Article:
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Honoring Three of EAA’s Finest at The Gathering
July 25, 2018 - James C. Ray, Clay Lacy, and Dave Lau will all be honored at The Gathering Thursday night at 5:30 p.m. at the Eagle Hangar for their generous donations of their time, talents, and charitable support to some of EAA’s most notable programs.
James served as a B-17 command pilot with the 8th Air Force, 447th Bomb Group, based in Rattlesden, England, during World War II, and was awarded the Air Medal and Distinguished Flying Cross, with Oak Leaf Clusters, for his service. James has regularly supported many aviation organizations, including EAA. The construction of the Air Academy Lodge and the success of the Air Academy program were both propelled by James’ contributions.
Clay enjoyed a 41-year career as a pilot with United Airlines, which began in 1952. He’s logged more than 50,000 flight hours across more than 300 aircraft types, and has more miles flying jet aircraft than anyone on Earth. His Astrovision camera system has been used on more than 2,000 film projects. Clay has also supported EAA and its education programs since the late 1980s, including a scholarship program that allows University of North Dakota students to spend a summer in Oshkosh gaining flight experience and serving as Air Academy counselors.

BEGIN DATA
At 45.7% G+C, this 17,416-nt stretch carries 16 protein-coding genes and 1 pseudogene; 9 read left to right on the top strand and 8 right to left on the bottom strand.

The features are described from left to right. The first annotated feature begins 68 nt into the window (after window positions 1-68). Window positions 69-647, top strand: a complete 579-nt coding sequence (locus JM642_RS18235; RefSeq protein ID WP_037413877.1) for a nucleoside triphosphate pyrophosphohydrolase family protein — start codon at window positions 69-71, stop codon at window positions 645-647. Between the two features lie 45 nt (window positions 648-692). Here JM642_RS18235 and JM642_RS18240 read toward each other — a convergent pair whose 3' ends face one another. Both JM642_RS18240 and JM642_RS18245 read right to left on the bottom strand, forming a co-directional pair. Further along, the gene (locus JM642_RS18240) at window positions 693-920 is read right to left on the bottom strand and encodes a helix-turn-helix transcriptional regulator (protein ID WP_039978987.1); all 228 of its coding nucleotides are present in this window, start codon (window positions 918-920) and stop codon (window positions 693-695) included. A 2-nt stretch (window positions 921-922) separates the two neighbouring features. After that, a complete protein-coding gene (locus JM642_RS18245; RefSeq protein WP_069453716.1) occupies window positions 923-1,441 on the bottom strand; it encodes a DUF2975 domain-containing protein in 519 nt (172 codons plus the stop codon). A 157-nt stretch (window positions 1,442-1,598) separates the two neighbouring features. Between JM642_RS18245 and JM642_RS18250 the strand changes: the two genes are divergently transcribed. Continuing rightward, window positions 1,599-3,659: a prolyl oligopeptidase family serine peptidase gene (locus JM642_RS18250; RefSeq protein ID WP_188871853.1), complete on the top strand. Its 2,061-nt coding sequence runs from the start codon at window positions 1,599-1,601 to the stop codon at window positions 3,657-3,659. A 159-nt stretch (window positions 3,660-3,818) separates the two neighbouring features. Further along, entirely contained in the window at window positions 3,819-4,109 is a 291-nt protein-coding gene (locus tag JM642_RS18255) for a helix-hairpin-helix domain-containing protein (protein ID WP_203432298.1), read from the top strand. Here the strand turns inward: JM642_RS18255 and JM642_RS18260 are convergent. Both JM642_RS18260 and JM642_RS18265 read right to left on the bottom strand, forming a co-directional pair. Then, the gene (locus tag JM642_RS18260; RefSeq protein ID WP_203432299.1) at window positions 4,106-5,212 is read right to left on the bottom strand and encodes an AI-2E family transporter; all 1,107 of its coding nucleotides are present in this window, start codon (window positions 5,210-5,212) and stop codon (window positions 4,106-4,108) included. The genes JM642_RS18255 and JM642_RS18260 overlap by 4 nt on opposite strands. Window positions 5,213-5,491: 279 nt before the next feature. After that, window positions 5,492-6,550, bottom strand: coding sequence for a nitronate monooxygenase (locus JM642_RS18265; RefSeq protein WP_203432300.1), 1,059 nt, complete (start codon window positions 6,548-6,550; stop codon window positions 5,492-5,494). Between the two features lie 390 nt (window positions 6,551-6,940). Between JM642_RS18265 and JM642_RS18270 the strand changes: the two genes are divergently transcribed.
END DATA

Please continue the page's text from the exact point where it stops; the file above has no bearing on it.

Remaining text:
Dave first learned to fly in a Piper J-3 Cub — like so many before and after him did — and his connection with EAA began with a chance meeting with founder Paul Poberezny in the mid-1960s on the south side of Milwaukee. Dave flew a North American T-6 Texan (that he later donated to EAA), a Beechcraft Bonanzo, and a Daher TBM, the latter two for corporate and leisure travel. Dave has supported EAA through contributions to the development of Compass Hill, the Young Eagles program, exhibit areas in the museum, and flight simulators.
All three men will be recognized at The Gathering, an evening dedicated to the importance of personal aviation, which celebrates the people who make it happen, all while raising funds to support EAA’s educational programs.